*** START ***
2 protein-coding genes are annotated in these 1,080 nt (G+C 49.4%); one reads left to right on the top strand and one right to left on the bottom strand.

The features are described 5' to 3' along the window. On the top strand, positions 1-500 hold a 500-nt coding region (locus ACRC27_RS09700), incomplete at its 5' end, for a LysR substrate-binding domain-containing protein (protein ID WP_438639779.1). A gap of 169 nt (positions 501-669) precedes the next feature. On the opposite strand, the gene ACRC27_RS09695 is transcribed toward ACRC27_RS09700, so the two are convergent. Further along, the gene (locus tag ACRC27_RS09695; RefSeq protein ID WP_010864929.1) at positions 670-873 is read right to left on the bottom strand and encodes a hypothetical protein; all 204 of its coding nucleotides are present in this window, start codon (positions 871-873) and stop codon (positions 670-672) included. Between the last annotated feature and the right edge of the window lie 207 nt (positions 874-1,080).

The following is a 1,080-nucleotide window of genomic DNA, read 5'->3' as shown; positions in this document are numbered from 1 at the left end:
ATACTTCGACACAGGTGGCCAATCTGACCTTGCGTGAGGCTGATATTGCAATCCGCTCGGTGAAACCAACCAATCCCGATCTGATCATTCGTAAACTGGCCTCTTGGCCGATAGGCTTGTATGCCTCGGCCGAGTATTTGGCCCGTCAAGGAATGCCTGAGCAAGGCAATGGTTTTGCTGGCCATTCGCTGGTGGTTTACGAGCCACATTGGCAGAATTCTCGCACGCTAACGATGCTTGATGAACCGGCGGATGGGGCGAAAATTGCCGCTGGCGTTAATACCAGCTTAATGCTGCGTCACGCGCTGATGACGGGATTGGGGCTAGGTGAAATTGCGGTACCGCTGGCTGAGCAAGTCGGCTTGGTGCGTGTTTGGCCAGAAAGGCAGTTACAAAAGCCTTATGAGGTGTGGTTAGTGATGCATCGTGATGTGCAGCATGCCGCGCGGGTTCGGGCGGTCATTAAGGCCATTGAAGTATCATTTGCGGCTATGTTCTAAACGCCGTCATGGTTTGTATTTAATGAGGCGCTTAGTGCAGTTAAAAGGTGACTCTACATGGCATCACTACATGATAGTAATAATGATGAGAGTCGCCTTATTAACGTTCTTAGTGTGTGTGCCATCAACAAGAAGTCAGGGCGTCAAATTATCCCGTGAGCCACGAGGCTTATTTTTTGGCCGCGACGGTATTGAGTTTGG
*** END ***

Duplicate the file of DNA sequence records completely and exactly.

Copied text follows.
2 protein-coding genes are annotated in these 1,080 nt (G+C 49.4%); one reads left to right on the top strand and one right to left on the bottom strand.

The features are described 5' to 3' along the window. On the top strand, positions 1-500 hold a 500-nt coding region (locus ACRC27_RS09700), incomplete at its 5' end, for a LysR substrate-binding domain-containing protein (protein ID WP_438639779.1). A gap of 169 nt (positions 501-669) precedes the next feature. On the opposite strand, the gene ACRC27_RS09695 is transcribed toward ACRC27_RS09700, so the two are convergent. Further along, the gene (locus tag ACRC27_RS09695; RefSeq protein ID WP_010864929.1) at positions 670-873 is read right to left on the bottom strand and encodes a hypothetical protein; all 204 of its coding nucleotides are present in this window, start codon (positions 871-873) and stop codon (positions 670-672) included. Between the last annotated feature and the right edge of the window lie 207 nt (positions 874-1,080).

The following is a 1,080-nucleotide window of genomic DNA, read 5'->3' as shown; positions in this document are numbered from 1 at the left end:
ATACTTCGACACAGGTGGCCAATCTGACCTTGCGTGAGGCTGATATTGCAATCCGCTCGGTGAAACCAACCAATCCCGATCTGATCATTCGTAAACTGGCCTCTTGGCCGATAGGCTTGTATGCCTCGGCCGAGTATTTGGCCCGTCAAGGAATGCCTGAGCAAGGCAATGGTTTTGCTGGCCATTCGCTGGTGGTTTACGAGCCACATTGGCAGAATTCTCGCACGCTAACGATGCTTGATGAACCGGCGGATGGGGCGAAAATTGCCGCTGGCGTTAATACCAGCTTAATGCTGCGTCACGCGCTGATGACGGGATTGGGGCTAGGTGAAATTGCGGTACCGCTGGCTGAGCAAGTCGGCTTGGTGCGTGTTTGGCCAGAAAGGCAGTTACAAAAGCCTTATGAGGTGTGGTTAGTGATGCATCGTGATGTGCAGCATGCCGCGCGGGTTCGGGCGGTCATTAAGGCCATTGAAGTATCATTTGCGGCTATGTTCTAAACGCCGTCATGGTTTGTATTTAATGAGGCGCTTAGTGCAGTTAAAAGGTGACTCTACATGGCATCACTACATGATAGTAATAATGATGAGAGTCGCCTTATTAACGTTCTTAGTGTGTGTGCCATCAACAAGAAGTCAGGGCGTCAAATTATCCCGTGAGCCACGAGGCTTATTTTTTGGCCGCGACGGTATTGAGTTTGG